[Sciencealert.com] Researchers Just Demonstrated Nuclear Fusion in a Device Small Enough to Keep at Home
When it comes to the kinds of technology needed to contain a sun, there are currently just two horses in the race. Neither is what you'd call 'petite'.
An earlier form of fusion technology that barely made it out of the starting blocks has just overcome a serious hurdle. It's got a long way to catch up, but given its potential cost and versatility, a table-sized fusion device like this is worth watching out for.
While many have long given up on an early form of plasma confinement called the Z-pinch as a feasible way to generate power, researchers at the University of Washington in the US have continued to look for a way to overcome its shortcomings.
A relatively small device known as a zeta or 'Z'-pinch uses the specific orientation of a plasma's internal magnetic field to apply what's known as the Lorentz force to the flow of particles, effectively forcing its particles together through a bottleneck.
In some sense, the device isn't unlike a miniature version of its tokamak big brother. As such, it also suffers from similar stability issues that can cause its plasma to jump from the magnetic tracks and crash into the sides of its container.
In fact, iterations of the Z-pinch led to the chunky tokamak technology that superseded it. Given this major limitation, the Z-pinch has all but become a relic of history.
Now, researchers from the University of Washington have found an alternative approach to stabilizing the plasma in a Z-pinch not only works, but it can be used to generate a burst of fusion.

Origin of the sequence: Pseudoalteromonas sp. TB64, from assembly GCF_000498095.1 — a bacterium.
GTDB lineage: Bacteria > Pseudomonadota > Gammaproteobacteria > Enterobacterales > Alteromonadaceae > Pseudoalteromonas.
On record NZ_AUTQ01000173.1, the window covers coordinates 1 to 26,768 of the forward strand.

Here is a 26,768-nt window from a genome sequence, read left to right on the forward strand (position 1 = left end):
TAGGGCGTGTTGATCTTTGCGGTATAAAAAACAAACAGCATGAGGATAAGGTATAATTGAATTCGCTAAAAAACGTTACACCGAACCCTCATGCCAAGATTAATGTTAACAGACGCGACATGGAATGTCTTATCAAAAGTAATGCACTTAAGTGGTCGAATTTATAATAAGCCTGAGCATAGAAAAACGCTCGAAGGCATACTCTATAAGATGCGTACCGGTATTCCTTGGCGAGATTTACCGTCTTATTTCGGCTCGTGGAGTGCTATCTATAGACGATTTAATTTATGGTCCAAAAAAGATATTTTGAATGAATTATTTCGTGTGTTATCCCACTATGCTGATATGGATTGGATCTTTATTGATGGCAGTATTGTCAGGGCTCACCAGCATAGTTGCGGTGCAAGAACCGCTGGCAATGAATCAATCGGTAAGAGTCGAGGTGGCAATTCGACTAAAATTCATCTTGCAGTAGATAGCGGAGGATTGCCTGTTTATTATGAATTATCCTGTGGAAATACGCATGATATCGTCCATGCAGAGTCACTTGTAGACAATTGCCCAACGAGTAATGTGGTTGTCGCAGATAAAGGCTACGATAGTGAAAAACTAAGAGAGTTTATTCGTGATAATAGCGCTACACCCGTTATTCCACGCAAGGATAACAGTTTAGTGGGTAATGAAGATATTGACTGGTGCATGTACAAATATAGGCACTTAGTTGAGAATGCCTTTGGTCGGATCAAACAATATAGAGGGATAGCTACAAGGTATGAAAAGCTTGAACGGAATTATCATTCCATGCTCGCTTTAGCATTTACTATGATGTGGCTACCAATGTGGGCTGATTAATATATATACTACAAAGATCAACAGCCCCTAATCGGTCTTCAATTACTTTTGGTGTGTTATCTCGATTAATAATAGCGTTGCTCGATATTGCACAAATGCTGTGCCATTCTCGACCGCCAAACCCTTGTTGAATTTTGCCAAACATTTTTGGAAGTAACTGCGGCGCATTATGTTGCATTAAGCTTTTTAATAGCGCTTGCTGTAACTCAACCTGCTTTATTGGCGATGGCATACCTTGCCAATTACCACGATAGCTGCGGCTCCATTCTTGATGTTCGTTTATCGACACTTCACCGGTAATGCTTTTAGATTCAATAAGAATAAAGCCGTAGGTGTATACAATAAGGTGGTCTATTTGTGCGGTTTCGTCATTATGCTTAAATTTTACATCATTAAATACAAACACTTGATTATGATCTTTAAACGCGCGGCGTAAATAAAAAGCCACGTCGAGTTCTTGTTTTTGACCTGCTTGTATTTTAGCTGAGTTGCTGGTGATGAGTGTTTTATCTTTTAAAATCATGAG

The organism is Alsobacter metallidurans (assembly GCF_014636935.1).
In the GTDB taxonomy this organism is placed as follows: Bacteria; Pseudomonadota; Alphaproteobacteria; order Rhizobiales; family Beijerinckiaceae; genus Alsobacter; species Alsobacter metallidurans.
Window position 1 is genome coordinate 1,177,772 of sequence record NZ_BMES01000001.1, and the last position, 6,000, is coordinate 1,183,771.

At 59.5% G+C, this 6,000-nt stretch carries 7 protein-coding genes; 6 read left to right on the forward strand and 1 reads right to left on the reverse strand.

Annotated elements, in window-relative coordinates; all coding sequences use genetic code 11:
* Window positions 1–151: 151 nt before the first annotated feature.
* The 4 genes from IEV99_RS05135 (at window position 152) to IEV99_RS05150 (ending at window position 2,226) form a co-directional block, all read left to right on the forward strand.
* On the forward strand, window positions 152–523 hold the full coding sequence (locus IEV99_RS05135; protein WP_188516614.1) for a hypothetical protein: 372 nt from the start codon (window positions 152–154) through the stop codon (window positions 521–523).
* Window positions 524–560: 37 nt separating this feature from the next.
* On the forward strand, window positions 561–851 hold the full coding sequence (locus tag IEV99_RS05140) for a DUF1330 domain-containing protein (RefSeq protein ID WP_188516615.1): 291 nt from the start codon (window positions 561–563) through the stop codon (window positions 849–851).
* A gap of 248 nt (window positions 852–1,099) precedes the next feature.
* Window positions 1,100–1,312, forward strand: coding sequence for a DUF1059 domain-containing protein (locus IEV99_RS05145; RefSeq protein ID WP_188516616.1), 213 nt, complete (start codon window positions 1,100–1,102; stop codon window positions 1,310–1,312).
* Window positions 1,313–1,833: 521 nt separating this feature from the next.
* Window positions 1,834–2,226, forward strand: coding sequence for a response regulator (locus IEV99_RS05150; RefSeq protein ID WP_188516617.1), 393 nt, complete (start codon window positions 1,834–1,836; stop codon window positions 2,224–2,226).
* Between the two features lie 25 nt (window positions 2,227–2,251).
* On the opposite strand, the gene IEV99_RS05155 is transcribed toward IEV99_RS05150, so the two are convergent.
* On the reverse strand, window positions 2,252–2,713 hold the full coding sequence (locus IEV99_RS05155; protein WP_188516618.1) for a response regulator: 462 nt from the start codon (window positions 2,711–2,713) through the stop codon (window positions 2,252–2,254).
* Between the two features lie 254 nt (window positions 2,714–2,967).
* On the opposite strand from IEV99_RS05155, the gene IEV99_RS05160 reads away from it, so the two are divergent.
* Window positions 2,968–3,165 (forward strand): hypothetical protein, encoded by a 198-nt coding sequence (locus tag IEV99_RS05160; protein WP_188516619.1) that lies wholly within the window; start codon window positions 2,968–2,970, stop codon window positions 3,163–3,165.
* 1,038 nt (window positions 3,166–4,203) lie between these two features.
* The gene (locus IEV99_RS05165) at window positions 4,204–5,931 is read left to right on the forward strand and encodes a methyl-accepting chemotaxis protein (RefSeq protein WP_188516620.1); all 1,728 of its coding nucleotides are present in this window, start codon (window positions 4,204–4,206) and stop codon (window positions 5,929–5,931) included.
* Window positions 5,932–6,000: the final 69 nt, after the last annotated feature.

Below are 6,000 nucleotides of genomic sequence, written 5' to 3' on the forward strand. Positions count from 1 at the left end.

To prevent the distortions in the plasma that cause it to escape the confines of its magnetic cage, the team manages the flow of the particles by applying a bit of fluid dynamics.
Introducing what is known as sheared axial flow to a short column of plasma has previously been studied as a potential way to improve stability in a Z-pinch, to rather limited effect.
We're only talking 5 microseconds worth of neutrons here, so don't clear space in your basement for your Z-Pinch 3000 Home Fusion Box quite yet. But the stability was 5,000 times longer than you'd expect without such a method being used, showing the principle is ripe for further study.
Still a ways to go.
i7 7700kK @4.2ghz
16GB DDR4 3200mhz
GeForce 1080 Ti
Remember the golden rule of statistics: A personal sample size of one is a sufficient basis upon which to draw universal conclusions.
Upload the computer to Dropbox and provide a link to it so others may download it to examine and give advice for repairs.
Hopefully they figure it out soon...not for homes though. We've already got several global disasters worth of spent rods, some sitting on a fault line and on the shore of California with literally no plans of removal.
It's all well and good until you have one of those incredibly rapid exothermic events. AKA an explosion.
Also, sourcing enough smoke detectors has proven troublesome in my experience.
The famous Skunkworks had developed a fusion system a few years back that could be hauled around via flatbed trailer. IIRC it was a proof of concept feasible enough to catch the U.S. military's attention. That doesn't mean it works, it just means it was impressive to see.
Railguns are where the real fun is at. And where the greatest amount of new development a DIY'er can do on their own.
Originally Posted by Omega X
Humans don't rapidly develop anything unless its life or death.